Mississippi and the SWIFT-FIT

The SWIFT-FIT is the fidelity implementation tool used by SWIFT technical assistance providers to gain a deeper understanding of the strengths of the schools we work in. This tool is used to help guide our technical assistance. As a SWIFT-FIT assessor, I have the privilege of interviewing principals, teachers, family members, community members, custodians, and others about their school. I also get to observe teachers and students hard at work in numerous classrooms. This week I had the opportunity to conduct the SWIFT-FIT assessment at three schools in rural Mississippi.

When I first arrived in Mississippi to conduct the FIT, I couldn’t help but notice how different things were from my own community. For example, one of the schools I visited only had eight teachers—total. That certainly is not something you would see in the schools in my urban community. While conducting the FIT, I am often struck by the uniqueness of all of the schools and communities I visit. The differences are numerous: class sizes, resources, types of strategies used, how schedules are arranged, curriculums, and interventions.  However, with all of these differences, there is a constant thread that remains the same.  It does not matter how big the school is, or where the school is located, everyone I meet is working diligently to improve the outcomes for ALL students in their community.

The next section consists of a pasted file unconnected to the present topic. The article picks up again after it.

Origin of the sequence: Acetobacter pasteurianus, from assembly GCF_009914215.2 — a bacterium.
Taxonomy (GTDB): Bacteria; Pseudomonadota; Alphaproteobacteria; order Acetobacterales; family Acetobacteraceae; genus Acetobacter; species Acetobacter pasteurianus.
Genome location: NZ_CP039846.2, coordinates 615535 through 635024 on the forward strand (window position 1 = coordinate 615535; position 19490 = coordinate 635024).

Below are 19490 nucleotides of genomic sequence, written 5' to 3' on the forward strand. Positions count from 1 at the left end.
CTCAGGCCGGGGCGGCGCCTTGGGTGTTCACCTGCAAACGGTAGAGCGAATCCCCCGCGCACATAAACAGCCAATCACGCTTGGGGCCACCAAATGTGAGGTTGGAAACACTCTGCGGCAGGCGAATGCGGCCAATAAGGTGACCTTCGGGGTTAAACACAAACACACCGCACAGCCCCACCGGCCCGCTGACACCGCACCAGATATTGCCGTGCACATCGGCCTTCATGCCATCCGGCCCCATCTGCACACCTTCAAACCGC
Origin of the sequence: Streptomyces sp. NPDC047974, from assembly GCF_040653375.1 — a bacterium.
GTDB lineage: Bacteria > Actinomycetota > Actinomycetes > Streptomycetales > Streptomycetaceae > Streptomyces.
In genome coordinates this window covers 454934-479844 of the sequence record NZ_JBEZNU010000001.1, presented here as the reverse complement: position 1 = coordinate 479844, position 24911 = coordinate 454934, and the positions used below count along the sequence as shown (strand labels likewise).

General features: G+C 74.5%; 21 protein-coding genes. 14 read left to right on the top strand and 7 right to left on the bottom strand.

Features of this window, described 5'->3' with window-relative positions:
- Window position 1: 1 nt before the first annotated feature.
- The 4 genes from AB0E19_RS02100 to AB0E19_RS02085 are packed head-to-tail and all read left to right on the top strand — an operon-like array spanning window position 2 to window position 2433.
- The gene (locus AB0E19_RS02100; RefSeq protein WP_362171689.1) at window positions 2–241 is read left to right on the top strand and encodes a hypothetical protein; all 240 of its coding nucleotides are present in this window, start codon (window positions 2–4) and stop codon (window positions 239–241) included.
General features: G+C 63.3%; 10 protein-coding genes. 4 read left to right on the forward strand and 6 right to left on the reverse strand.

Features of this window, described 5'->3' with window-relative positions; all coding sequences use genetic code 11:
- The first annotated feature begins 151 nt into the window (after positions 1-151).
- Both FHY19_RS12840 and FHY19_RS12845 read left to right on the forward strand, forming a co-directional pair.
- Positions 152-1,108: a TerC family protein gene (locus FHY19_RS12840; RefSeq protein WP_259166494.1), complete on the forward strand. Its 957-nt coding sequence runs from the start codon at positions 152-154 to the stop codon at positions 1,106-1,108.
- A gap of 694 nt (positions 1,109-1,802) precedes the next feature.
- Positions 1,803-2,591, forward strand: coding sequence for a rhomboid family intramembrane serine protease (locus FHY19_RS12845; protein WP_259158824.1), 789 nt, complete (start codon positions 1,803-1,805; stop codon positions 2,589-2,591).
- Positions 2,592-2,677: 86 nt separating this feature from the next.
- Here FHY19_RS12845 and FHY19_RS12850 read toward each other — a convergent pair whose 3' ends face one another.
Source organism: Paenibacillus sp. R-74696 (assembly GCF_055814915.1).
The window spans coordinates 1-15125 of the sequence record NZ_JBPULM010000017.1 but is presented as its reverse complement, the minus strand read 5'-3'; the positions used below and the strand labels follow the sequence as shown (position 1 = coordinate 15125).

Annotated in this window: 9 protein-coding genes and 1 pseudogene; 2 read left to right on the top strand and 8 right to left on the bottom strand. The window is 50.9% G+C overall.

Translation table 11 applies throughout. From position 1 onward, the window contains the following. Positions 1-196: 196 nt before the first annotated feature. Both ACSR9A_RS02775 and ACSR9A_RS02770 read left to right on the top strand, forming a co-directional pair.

In Mississippi, I met a custodian who serves as a mentor to the students in his school, a parent coordinator who sets up parent and community member workshops and advertises them in the local stores, and an uncle who volunteers every day at his nephew’s school. I met countless special educators and general educators working together to help support ALL students, while dedicated principals lead the way.

I feel honored to serve as a SWIFT assessor, because I get to learn about the different ways that very different types of schools serve students in different communities. But amongst all of these differences, I witness examples of values shared by all members of school communities, whether they be large or small, urban or rural. I see educators, community members, principals and families striving to use their strengths to do what is best for ALL kids—and that is what SWIFT is all about.

– Allyson Satter

Photo of blog author.Allyson Satter currently works as a Project Coordinator for SWIFT. Previously, she worked as a special educator, which is where she first learned the value of equity-based inclusion.